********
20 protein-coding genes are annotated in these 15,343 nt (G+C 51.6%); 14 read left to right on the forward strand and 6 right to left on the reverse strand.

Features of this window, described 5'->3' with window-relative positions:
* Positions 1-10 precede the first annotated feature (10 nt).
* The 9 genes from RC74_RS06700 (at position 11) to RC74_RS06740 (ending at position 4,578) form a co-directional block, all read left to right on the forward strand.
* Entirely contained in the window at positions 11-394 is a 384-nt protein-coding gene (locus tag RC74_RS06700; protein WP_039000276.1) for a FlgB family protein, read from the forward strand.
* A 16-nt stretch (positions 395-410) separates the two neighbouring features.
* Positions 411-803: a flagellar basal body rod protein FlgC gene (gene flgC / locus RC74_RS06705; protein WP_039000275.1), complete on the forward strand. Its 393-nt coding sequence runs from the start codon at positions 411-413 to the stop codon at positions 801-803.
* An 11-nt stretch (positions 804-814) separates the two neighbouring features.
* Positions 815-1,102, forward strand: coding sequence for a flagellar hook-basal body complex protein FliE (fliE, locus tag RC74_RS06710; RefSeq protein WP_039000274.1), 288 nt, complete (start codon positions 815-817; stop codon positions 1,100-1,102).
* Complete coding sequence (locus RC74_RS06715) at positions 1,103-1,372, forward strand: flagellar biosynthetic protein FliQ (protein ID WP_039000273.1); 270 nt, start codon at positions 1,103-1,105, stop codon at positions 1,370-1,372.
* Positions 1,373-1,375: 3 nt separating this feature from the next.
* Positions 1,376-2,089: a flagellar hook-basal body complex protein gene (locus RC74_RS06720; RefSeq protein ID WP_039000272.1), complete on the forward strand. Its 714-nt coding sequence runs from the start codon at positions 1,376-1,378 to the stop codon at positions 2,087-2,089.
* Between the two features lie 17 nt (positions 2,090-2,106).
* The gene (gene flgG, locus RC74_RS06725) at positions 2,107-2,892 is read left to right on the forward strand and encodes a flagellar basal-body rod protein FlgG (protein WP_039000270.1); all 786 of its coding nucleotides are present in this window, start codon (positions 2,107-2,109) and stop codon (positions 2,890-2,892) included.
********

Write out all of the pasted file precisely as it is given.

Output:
20 protein-coding genes are annotated in these 15,343 nt (G+C 51.6%); 14 read left to right on the forward strand and 6 right to left on the reverse strand.

Features of this window, described 5'->3' with window-relative positions:
* Positions 1-10 precede the first annotated feature (10 nt).
* The 9 genes from RC74_RS06700 (at position 11) to RC74_RS06740 (ending at position 4,578) form a co-directional block, all read left to right on the forward strand.
* Entirely contained in the window at positions 11-394 is a 384-nt protein-coding gene (locus tag RC74_RS06700; protein WP_039000276.1) for a FlgB family protein, read from the forward strand.
* A 16-nt stretch (positions 395-410) separates the two neighbouring features.
* Positions 411-803: a flagellar basal body rod protein FlgC gene (gene flgC / locus RC74_RS06705; protein WP_039000275.1), complete on the forward strand. Its 393-nt coding sequence runs from the start codon at positions 411-413 to the stop codon at positions 801-803.
* An 11-nt stretch (positions 804-814) separates the two neighbouring features.
* Positions 815-1,102, forward strand: coding sequence for a flagellar hook-basal body complex protein FliE (fliE, locus tag RC74_RS06710; RefSeq protein WP_039000274.1), 288 nt, complete (start codon positions 815-817; stop codon positions 1,100-1,102).
* Complete coding sequence (locus RC74_RS06715) at positions 1,103-1,372, forward strand: flagellar biosynthetic protein FliQ (protein ID WP_039000273.1); 270 nt, start codon at positions 1,103-1,105, stop codon at positions 1,370-1,372.
* Positions 1,373-1,375: 3 nt separating this feature from the next.
* Positions 1,376-2,089: a flagellar hook-basal body complex protein gene (locus RC74_RS06720; RefSeq protein ID WP_039000272.1), complete on the forward strand. Its 714-nt coding sequence runs from the start codon at positions 1,376-1,378 to the stop codon at positions 2,087-2,089.
* Between the two features lie 17 nt (positions 2,090-2,106).
* The gene (gene flgG, locus RC74_RS06725) at positions 2,107-2,892 is read left to right on the forward strand and encodes a flagellar basal-body rod protein FlgG (protein WP_039000270.1); all 786 of its coding nucleotides are present in this window, start codon (positions 2,107-2,109) and stop codon (positions 2,890-2,892) included.